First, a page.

16 | www.retailenvironments.org RETAIL ENVIRONMENTS january.february.2014
and finishes. “The floor squeaks when you
walk on it—it’s that authentic,” says Geary.
The store facade, based on a cottage exte-
rior, looks bleached by years of sun and
sandblasted by sea winds. Inside, tongue-
and-groove wooden walls, a beamed ceil-
ing, cottage-style lighting, and fixtures
patterned after furniture communicate
the casual, weather-beaten reality of
life near the sea for even the wealthiest.
Dressing rooms are modeled after the outside showers common in seaside homes.
“We didn’t want it to look like it was
made in a Disney studio,” says Singler.
Callison worked closely with idX to find
finishes, materials, and lighting that looked
as authentic as possible. For the floors and
fixtures, id X chose reclaimed wood from a
local salvage yard. Rustic furniture pieces
include a fir dresser of reclaimed wood with
cold-rolled steel hardware as well as white
sideboards and hutches. To get the look of
years of wear, the workers put cedar shingles through an aging process 15 times.
Rather than attempt to reproduce and age
period wallpapers and paint, the designers
wanted walls and floors made to look as if
they’ve been stripped and then painted a
nautical white. idX created a mix of gloss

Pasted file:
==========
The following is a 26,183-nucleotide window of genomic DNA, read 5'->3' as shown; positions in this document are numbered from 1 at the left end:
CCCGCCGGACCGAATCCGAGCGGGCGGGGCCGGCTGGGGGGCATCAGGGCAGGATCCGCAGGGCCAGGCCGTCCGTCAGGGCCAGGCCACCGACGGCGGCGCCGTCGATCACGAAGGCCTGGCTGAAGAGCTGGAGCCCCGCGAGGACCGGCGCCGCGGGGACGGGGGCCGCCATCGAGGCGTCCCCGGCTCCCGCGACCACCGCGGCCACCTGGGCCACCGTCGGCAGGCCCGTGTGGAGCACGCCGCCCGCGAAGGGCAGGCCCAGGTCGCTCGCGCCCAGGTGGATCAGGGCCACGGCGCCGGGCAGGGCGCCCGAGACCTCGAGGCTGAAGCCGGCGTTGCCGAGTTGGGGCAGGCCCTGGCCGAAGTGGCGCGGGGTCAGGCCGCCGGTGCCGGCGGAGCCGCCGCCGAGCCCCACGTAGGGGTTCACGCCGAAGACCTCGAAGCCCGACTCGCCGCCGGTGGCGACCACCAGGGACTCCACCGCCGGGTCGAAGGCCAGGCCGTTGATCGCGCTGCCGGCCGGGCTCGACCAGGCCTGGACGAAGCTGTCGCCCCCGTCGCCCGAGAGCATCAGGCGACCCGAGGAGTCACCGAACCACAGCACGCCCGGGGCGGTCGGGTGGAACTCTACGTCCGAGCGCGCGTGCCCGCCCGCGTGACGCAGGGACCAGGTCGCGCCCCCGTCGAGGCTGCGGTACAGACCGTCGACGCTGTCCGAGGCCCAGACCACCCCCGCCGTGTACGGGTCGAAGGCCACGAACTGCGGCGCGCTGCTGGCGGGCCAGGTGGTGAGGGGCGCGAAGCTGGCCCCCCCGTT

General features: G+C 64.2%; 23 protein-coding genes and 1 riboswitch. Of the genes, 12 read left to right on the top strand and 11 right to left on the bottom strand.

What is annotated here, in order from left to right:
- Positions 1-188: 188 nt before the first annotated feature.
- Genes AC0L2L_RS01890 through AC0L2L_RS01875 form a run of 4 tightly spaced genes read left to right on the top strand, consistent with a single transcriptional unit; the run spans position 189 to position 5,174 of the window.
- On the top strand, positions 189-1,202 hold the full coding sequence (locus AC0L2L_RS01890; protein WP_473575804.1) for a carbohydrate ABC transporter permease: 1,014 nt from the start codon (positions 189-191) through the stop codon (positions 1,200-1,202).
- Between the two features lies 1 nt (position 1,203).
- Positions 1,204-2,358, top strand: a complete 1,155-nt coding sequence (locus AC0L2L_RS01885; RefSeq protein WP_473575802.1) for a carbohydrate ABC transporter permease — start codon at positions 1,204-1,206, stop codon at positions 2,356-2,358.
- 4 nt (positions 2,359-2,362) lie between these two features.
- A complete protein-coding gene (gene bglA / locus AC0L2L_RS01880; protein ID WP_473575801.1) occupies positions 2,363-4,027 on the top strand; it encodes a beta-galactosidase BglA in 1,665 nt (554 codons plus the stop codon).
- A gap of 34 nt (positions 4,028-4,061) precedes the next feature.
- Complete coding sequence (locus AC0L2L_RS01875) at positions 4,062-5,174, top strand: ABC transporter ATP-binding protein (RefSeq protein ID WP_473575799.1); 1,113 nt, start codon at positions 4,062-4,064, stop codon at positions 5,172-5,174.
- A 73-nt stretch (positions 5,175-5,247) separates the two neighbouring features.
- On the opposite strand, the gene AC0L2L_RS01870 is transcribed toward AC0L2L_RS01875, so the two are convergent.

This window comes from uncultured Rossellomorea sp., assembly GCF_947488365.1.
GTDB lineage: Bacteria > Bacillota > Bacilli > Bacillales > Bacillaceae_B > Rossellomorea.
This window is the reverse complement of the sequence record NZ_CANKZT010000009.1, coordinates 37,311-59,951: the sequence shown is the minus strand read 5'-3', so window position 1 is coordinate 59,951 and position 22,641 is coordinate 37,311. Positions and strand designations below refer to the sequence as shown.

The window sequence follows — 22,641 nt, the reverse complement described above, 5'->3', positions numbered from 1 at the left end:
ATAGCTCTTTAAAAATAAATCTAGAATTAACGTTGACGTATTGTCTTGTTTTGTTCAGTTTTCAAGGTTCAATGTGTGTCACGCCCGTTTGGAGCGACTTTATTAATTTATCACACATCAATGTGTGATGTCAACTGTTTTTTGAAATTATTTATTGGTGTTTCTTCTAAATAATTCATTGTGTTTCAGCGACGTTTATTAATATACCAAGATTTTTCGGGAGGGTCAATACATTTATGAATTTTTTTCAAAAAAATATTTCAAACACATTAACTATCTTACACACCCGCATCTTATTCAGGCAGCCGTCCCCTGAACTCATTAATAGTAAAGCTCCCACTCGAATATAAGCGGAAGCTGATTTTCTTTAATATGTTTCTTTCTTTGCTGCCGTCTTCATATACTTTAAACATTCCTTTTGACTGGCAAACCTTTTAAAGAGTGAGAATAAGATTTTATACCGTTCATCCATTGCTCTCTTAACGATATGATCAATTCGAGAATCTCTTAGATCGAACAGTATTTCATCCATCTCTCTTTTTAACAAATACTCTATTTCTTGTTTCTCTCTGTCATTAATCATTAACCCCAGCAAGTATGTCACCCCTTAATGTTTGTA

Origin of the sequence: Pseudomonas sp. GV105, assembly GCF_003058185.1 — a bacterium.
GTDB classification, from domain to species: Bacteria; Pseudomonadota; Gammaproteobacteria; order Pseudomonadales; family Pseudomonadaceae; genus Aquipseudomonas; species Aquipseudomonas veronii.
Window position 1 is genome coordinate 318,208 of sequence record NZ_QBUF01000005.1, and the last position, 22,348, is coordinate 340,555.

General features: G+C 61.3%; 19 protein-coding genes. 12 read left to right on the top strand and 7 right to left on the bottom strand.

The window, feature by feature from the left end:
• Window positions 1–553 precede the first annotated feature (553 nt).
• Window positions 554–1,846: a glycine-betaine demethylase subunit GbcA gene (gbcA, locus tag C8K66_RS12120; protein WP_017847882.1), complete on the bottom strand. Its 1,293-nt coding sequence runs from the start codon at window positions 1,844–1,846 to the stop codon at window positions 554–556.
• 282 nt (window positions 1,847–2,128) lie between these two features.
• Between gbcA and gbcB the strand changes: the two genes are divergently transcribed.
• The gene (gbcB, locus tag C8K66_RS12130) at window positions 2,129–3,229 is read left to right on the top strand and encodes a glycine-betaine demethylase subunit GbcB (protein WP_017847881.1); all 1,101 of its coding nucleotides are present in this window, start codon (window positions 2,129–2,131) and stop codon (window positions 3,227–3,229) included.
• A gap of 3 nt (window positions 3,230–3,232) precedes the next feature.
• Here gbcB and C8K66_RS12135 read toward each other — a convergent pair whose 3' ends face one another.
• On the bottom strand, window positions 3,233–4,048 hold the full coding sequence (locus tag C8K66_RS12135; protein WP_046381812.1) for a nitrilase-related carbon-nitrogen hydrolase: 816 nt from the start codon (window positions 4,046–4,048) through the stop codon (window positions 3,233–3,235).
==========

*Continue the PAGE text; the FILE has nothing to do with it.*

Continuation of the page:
and eggshell paints to make the finishes
All involved in the new design agree that
the new concept’s success is due to the
close collaboration between the design-
ers, fabricators, and client. Callison and
idX say their companies developed an
extremely close relationship, and Callison
also interacted with Sperry’s CEO, CMA,
head of product design, and head of mar-
keting. The client relationship was so close,
Singler says, that when Sperry was sold to
Wolverine in the middle of the redesign,
the Sperry team had Wolverine’s complete
Singler calls the collaboration “super
“I really prefer working with brands
that have an authentic heritage,” he says.
“There’s a reason and logic for things, and
it’s easier to sell products when you have
a compelling story behind them. Sperry
Top-Siders are an American original; we
had a lot to work with.”
In addition to the Natick store, the new
concept launched shortly afterward in
Southdale Mall in Edina, Minn., Lenox
Mall in Atlanta, and St. Johns Town Center
in Jacksonville, Fla. Now with a total of five
stores in the new design, Dietrichson says
that the prototype will be used as “the dna”
for all new stores in the U.S. and abroad.
Existing stores will be retrofit “where and
when it makes sense,” she says.
Marstiller says the result is unique
among its store type, exactly the experience
Sperry was looking for and will “export
our passion for the sea and New England
aesthetic around the world.”
idX used space on its shop floor to mock up a 20-by-40-foot Sperry store, complete with floors,
ceilings, and lighting. “It captivated everybody in the shop,” says Jim Geary, development director
at idX. The full-sized store mockup allowed the Sperry design and construction team to review
and “test fit” each fixture, finish, and material in relation to all of the other elements.
An outdoor shower for rinsing off sand (common at ocean-front cottages) is really a dressing room.
It’s complete with a shower head (to hold garments), distressed wood bench, and rustic wood gate.